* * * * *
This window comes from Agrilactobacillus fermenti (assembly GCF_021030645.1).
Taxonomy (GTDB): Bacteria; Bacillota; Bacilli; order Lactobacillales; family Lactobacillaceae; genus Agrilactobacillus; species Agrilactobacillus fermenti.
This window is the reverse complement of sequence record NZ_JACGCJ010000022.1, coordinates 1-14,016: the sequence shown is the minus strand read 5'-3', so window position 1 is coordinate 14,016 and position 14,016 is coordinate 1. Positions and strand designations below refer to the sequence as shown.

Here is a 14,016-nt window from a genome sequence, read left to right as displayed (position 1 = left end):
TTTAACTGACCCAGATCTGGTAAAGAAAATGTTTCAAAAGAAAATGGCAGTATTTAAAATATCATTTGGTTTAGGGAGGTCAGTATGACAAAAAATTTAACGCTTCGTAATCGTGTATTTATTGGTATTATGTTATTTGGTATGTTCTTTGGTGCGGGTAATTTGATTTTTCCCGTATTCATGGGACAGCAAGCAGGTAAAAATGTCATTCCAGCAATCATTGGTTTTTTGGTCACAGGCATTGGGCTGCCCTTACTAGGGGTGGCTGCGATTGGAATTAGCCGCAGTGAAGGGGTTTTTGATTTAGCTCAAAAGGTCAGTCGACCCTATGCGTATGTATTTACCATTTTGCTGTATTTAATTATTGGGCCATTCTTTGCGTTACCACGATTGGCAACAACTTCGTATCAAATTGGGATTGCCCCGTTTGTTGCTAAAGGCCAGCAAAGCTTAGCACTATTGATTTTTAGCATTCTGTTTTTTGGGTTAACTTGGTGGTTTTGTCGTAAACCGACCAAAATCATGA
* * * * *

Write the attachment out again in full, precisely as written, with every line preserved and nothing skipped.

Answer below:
This window comes from Agrilactobacillus fermenti (assembly GCF_021030645.1).
Taxonomy (GTDB): Bacteria; Bacillota; Bacilli; order Lactobacillales; family Lactobacillaceae; genus Agrilactobacillus; species Agrilactobacillus fermenti.
This window is the reverse complement of sequence record NZ_JACGCJ010000022.1, coordinates 1-14,016: the sequence shown is the minus strand read 5'-3', so window position 1 is coordinate 14,016 and position 14,016 is coordinate 1. Positions and strand designations below refer to the sequence as shown.

Here is a 14,016-nt window from a genome sequence, read left to right as displayed (position 1 = left end):
TTTAACTGACCCAGATCTGGTAAAGAAAATGTTTCAAAAGAAAATGGCAGTATTTAAAATATCATTTGGTTTAGGGAGGTCAGTATGACAAAAAATTTAACGCTTCGTAATCGTGTATTTATTGGTATTATGTTATTTGGTATGTTCTTTGGTGCGGGTAATTTGATTTTTCCCGTATTCATGGGACAGCAAGCAGGTAAAAATGTCATTCCAGCAATCATTGGTTTTTTGGTCACAGGCATTGGGCTGCCCTTACTAGGGGTGGCTGCGATTGGAATTAGCCGCAGTGAAGGGGTTTTTGATTTAGCTCAAAAGGTCAGTCGACCCTATGCGTATGTATTTACCATTTTGCTGTATTTAATTATTGGGCCATTCTTTGCGTTACCACGATTGGCAACAACTTCGTATCAAATTGGGATTGCCCCGTTTGTTGCTAAAGGCCAGCAAAGCTTAGCACTATTGATTTTTAGCATTCTGTTTTTTGGGTTAACTTGGTGGTTTTGTCGTAAACCGACCAAAATCATGA